Recent Developments

You may well have noticed that it has been a while since my last update here. That’s mostly due to the fact that last week I was writing sample pieces for Sun Media. You can imagine my surprise when I actually got the gig yesterday. That’s right: I’m now officially a quasi-legitimate beer writing guy.

I suspect that I should probably take this opportunity to explain why I ended up writing about beer, since there’ll probably be some increased traffic to the blog in the wake of the publication of the first couple of articles, and whenever possible I like to create context.

For a while there, I was a database administrator. I was not particularly good at it, but I had sort of ended up with the job after my supervisor became very ill. I didn’t have a lot of training, and I was basically holding things together with bailing wire, duct tape and the sweat of my brow. It made me incredibly miserable. When you wake up in the morning and your first thought as you’re making coffee is something like “Hey. I wonder if there are cheap flights to South America? Maybe I could disappear into the Andes and herd llamas.” you know that you’ve chosen the wrong career.

The office was down the street from Bar Volo, which is currently ridiculously highly rated in terms of excellent places to drink a beer. It’s certainly a really good place to go after working a job that you don’t particularly like.

I had heard that there was going to be a Brewmaster program available at Niagara College, so I looked very hard at the requirements for that and decided that it was probably a good idea to apply and see what happened. It looked like a career choice that I could really get in to. The only problem was that the program required more high school science courses than I had actually taken. For some reason, at 17, I had decided that physics was the way to go. While I was briefly able to mentally calculate the likely trajectory of Wile E. Coyote being fired out of an Acme catapult, it turned out that this was not a good long term choice.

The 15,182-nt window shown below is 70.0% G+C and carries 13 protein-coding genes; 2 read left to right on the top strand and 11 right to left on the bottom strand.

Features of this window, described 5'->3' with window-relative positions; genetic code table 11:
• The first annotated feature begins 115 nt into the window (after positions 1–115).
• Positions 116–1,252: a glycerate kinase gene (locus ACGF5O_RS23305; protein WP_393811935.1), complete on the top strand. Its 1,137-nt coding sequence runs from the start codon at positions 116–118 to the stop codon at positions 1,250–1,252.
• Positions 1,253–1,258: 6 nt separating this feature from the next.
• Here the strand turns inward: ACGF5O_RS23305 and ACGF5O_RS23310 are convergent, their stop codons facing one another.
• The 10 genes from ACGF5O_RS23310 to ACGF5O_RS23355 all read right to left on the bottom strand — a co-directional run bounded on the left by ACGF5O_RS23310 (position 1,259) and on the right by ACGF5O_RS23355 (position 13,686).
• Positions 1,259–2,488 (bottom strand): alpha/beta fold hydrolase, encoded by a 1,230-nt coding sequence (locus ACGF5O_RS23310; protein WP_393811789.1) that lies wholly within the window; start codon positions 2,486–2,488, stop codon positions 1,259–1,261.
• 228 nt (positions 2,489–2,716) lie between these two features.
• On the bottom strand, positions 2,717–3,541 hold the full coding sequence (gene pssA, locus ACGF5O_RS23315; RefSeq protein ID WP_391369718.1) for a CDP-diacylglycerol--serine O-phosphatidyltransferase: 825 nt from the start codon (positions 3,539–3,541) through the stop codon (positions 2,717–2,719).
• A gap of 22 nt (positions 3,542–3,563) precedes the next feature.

There I was, last year about this time, sitting in an examination room holding forth on adaptive genetics in the populations of moths. Not having actually written anything with a pen in several years, I can only sympathize with whichever poor person ended up marking my paper. I did pretty well, but the marks didn’t come back in time to get me into the Niagara College program. It was a lack of planning on my part. I was waitlisted for the program.

So were a lot of other people. Last year, in its inaugural year, nearly 200 people applied for the Niagara College Brewmaster program.

I thought to myself the program would probably become competitive since that’s an awfully large number of applicants. “What can I do,” I thought, “to set myself apart from these other applicants?” I decided to start a blog. I was going to the Mondial festival in Montreal anyway, and I had a camera. Why not give it a shot?

That was about eight months ago.

Things sort of, uh… snowballed.

I’ve met a lot of really exceptional people both in the media and in the brewing industry. I have written a couple of articles for TAPS magazine, which is always a pleasure. I was the returning officer for the Canadian Brewing Awards, which was sort of neat (For about an hour, I was the only person in the country who knew the results). I have written satirical songs about brewery explosions. I have helped to organize Toronto Beer Week. I have brewed a bunch of beer both at home and at Great Lakes Brewery as part of their Project X series (Seriously: Try the Lazarus Breakfast Stout next time it’s available.) I was recently nominated for four Canadian Food Blog Awards and I hosted a tasting of the Ola Dubh range of products as part of the Robbie Burns celebration at The Monk’s Table. Now I’m the beer columnist for Sun Media.